Eclipse EGit plugin allows one to perform most every day git operations through the gui. (e.g commit with a sign-off/gerrit ID. View history, hard-reset, difference comparisons, Stashing, branching, etc.. )
The main advantage is that it makes some operations faster than through the command line, (e.g one doesn't have to type in file names or copy commit-id's).
Egit is only a thin layer on top of git itself. So it does the same git commands underneath.
Linux/Windows/Mac. Already available in Red Hat Developer Toolset (DTS).
It is installed on most Eclipse distributions already.
sudo yum install eclipse-egit
To find out if you have it, go to the drop down menu Window -> Views -> Other ... search for "git".
You should see a bunch of Git views:
In case it is not, look here:
Git Staging Area
It's easy to add or remove files from staging area for commits.
Open the "Git Staging" view (as above) for your project.
You can un-stage by dragging files back again.
You might notice that the commit-ID is all 00's when you press the button. This is ok because it will be replaced with a full commit id when you do the actual commit.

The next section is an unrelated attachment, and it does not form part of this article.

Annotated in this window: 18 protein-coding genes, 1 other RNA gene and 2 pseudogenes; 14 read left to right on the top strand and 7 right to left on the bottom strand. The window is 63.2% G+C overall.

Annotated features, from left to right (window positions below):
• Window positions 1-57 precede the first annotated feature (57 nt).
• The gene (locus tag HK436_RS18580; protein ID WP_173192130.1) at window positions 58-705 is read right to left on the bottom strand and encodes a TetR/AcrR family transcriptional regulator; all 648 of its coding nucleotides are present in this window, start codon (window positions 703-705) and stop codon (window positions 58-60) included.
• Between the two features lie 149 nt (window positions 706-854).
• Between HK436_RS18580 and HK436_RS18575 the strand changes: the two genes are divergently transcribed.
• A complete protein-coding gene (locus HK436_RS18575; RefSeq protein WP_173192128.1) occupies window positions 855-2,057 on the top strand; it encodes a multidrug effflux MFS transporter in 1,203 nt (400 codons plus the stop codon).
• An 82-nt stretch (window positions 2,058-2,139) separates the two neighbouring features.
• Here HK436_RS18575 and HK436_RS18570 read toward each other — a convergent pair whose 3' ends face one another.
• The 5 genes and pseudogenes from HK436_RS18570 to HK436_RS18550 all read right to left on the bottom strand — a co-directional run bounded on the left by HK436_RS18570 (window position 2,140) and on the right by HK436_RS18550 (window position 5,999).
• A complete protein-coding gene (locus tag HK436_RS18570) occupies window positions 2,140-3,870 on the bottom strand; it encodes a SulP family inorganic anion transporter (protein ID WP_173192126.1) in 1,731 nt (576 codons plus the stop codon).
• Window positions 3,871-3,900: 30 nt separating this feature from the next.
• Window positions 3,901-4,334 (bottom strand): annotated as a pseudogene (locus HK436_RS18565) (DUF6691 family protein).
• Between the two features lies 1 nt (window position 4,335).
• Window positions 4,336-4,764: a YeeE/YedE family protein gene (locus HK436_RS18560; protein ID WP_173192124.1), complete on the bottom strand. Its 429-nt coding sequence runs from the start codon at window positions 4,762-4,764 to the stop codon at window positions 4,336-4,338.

As a bonus, you don't have to download the hooks script, Eclipse automatically generates a unique commit id for you.
You can perform hard-resets, branch of commits, rebases. You can view the files from individual commits in the bottom right plane and you can compare commits side-by-side. This is useful if you want to see what you did or what changes were pulled in:
And of course if you don't already know, you can import git repositories. (File -> Import).
Either clone a repo from URI or from a local git repository.
If you did a pull and have merge conflicts, the staging area will help you find files that conflict. Then you can use the merge tool to see a side by side comparison of your changes and the other person's changes. There is also a button to view the ancestor.
For details, please see Vogella's Merge-resolution section.
Once the merge is complete, add the files via the staging area and there will be a button to complete the merge.
For me personally, EGit fulfills 95% of my git needs. However some things I still prefer to do via the command line, e.g:
- Interactive rebase (pasting in commit id is sometimes easier than fiddling with gui)
- push to review (#gives me link to my gerrit review)
For a more complete tutorial, please visit our friend Vogella:
Feel free to contact me if you have questions: lufimtse AT redhat DOT com.